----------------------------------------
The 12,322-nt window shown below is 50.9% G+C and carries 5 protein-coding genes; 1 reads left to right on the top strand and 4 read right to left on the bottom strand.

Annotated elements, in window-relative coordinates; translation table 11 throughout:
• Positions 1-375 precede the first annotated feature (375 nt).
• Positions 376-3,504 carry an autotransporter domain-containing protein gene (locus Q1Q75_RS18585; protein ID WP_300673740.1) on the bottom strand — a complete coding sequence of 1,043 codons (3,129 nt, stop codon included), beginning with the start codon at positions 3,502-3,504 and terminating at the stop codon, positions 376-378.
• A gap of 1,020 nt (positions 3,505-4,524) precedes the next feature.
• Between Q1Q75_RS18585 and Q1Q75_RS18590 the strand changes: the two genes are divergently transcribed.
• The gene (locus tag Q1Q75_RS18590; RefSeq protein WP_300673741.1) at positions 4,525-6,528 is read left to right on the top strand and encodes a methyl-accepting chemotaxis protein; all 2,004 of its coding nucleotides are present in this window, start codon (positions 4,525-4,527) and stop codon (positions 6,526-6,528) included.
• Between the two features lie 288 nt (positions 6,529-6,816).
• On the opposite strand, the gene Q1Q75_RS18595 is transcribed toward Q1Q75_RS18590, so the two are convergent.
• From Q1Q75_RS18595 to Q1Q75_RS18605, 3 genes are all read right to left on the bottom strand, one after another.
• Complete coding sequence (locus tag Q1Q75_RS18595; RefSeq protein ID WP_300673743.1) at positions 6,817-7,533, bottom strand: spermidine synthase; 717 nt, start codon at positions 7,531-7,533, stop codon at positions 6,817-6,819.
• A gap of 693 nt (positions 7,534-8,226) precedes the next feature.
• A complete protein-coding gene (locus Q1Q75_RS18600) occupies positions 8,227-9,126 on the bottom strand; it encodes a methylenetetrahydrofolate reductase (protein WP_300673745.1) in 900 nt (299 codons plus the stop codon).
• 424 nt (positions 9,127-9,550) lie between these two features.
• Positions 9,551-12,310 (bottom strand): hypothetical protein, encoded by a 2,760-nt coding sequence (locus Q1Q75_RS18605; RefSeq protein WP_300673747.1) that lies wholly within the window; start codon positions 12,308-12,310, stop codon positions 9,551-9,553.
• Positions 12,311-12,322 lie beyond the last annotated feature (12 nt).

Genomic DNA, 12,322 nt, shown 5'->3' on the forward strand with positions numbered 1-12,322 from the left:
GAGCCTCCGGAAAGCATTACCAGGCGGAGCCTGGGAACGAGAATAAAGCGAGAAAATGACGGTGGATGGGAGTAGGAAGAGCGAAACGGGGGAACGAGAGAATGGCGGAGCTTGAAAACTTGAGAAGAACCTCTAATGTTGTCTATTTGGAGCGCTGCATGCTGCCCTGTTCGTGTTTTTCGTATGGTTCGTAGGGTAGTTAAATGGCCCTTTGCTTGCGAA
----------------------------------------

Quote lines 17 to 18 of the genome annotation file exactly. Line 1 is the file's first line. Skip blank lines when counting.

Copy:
Genomic DNA, 12,322 nt, shown 5'->3' on the forward strand with positions numbered 1-12,322 from the left:
GAGCCTCCGGAAAGCATTACCAGGCGGAGCCTGGGAACGAGAATAAAGCGAGAAAATGACGGTGGATGGGAGTAGGAAGAGCGAAACGGGGGAACGAGAGAATGGCGGAGCTTGAAAACTTGAGAAGAACCTCTAATGTTGTCTATTTGGAGCGCTGCATGCTGCCCTGTTCGTGTTTTTCGTATGGTTCGTAGGGTAGTTAAATGGCCCTTTGCTTGCGAA